While Released doesn’t stray too far from the standard young adult paranormal fare, atypical worldbuilding and a frank, capable narrator made this a truly enjoyable read. The opening scenes introduce a situation that we’ve seen time and again in the genre: some terrible supernatural catastrophe has befallen residents of a town where the survivors are left struggling to eke out an existence. Yet the ante is upped a bit when we learn that Abby, her brother Carter, and Carter’s best friend Max are the only survivors in their small town. The story kicks off after the gang has already become somewhat acclimated to their new, bleak environment, and all three have already experienced the heartache of losing loved ones. I appreciated the fact that Duncan threw readers straight into the story; no time was wasted by characters meandering through the various stages of denial, anger, and helplessness at their plight. No, Abby and the guys have worked out a system for survival, and what’s more, they have a plan to make their way to where they believe there are more survivors.
Duncan’s world, while similar to many that I’ve come across before, nonetheless stands out in her depiction of the supernatural elements. Usually, when we encounter demons in the genre, they are at least somewhat sentient, if not largely anthropomorphic. Yet Duncan’s demons are likened to hounds and birds of prey, larger than their normal counterparts and more deadly, yet altogether more like wild beasts animated by instinct rather than motive. Toward the end of the novel, Duncan alludes to the fact that this might not be a universal trait of all demons, and I have a feeling that Abby and crew will be interacting with the demons through more than just fighting in upcoming installments. Still, this feature really stood out to me while reading, and I hope that Duncan continues to deliver her worldbuilding through similar simple yet effective means.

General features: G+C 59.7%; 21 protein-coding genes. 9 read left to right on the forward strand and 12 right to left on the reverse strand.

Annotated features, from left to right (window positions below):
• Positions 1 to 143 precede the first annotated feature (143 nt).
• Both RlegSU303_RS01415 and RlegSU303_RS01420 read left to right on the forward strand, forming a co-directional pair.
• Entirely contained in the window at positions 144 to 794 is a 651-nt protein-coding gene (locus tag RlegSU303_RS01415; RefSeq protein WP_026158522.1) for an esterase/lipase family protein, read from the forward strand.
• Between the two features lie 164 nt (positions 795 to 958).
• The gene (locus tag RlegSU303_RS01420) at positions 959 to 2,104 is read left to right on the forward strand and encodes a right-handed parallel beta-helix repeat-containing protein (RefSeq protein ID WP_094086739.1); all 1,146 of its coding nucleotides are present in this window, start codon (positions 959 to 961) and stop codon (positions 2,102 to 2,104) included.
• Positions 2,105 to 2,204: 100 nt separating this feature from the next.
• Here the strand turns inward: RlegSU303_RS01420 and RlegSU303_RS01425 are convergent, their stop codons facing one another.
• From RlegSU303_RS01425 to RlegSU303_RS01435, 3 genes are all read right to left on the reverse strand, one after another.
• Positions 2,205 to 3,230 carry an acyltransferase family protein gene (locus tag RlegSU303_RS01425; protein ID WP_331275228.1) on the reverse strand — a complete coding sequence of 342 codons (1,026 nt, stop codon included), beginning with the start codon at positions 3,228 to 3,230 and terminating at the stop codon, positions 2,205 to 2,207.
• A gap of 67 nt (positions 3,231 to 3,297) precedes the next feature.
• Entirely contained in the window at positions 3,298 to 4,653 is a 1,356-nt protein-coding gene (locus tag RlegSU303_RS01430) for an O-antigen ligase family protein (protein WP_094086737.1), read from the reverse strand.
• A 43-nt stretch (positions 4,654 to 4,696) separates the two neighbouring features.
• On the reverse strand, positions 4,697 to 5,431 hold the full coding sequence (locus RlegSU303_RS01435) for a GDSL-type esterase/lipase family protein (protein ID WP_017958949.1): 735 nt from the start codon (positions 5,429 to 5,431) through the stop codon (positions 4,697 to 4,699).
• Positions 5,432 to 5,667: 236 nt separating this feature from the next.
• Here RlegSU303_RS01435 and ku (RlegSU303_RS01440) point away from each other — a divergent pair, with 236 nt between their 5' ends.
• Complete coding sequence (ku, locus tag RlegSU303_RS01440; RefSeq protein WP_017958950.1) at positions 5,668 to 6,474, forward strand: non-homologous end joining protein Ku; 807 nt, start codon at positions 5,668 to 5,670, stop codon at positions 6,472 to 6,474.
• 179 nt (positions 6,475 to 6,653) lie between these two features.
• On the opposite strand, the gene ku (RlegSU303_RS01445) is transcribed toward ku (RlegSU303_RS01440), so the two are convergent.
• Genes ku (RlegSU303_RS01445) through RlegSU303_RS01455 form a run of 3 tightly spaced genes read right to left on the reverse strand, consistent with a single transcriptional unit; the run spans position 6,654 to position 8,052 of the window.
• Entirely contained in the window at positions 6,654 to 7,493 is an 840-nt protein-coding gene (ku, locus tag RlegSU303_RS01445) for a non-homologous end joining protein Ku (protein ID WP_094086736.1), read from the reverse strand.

I also quite enjoyed the romantic aspect of the novel, which, though it took up a significant portion of the book, nonetheless didn’t feel overdone or overdramatized. I’m a sucker for stories where friends acknowledge long-pent-up feelings, and Abby and Max are no exception. Their interactions were sweet, heartfelt, and didn’t incorporate unnecessary drama. More importantly, they actually served to enhance the consequences of their struggle to survive rather than hamper them, as neither falls victim to the stupidity of love-sickness at a crucial survival moment. They are able to keep their heads straight when need be, a trait that unfortunately is a rarity in much of young adult nowadays.
For those who are becoming somewhat tired of supernatural fiction, I suggest giving Released a try. It’s a good quick read that manages to use elements we’ve seen before to great effect, and I’m looking forward to reading its follow-up, Chaos.
For those who are interested, check out Megan’s blog where she’s currently hosting a giveaway for the newly-released Chaos.